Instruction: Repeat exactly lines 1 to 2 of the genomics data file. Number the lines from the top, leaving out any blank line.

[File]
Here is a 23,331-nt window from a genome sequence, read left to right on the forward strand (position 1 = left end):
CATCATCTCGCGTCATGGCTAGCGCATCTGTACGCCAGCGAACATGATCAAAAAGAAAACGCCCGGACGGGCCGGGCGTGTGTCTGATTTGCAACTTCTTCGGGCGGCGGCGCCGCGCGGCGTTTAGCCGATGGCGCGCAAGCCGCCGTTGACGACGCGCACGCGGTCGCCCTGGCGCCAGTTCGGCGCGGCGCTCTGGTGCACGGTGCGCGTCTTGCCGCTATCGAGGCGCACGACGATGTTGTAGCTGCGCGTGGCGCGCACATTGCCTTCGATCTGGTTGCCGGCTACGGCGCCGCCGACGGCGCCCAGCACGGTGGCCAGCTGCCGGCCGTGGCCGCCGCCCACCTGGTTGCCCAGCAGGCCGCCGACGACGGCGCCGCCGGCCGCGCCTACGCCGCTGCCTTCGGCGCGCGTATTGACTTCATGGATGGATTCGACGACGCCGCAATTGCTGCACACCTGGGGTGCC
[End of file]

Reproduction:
Here is a 23,331-nt window from a genome sequence, read left to right on the forward strand (position 1 = left end):
CATCATCTCGCGTCATGGCTAGCGCATCTGTACGCCAGCGAACATGATCAAAAAGAAAACGCCCGGACGGGCCGGGCGTGTGTCTGATTTGCAACTTCTTCGGGCGGCGGCGCCGCGCGGCGTTTAGCCGATGGCGCGCAAGCCGCCGTTGACGACGCGCACGCGGTCGCCCTGGCGCCAGTTCGGCGCGGCGCTCTGGTGCACGGTGCGCGTCTTGCCGCTATCGAGGCGCACGACGATGTTGTAGCTGCGCGTGGCGCGCACATTGCCTTCGATCTGGTTGCCGGCTACGGCGCCGCCGACGGCGCCCAGCACGGTGGCCAGCTGCCGGCCGTGGCCGCCGCCCACCTGGTTGCCCAGCAGGCCGCCGACGACGGCGCCGCCGGCCGCGCCTACGCCGCTGCCTTCGGCGCGCGTATTGACTTCATGGATGGATTCGACGACGCCGCAATTGCTGCACACCTGGGGTGCC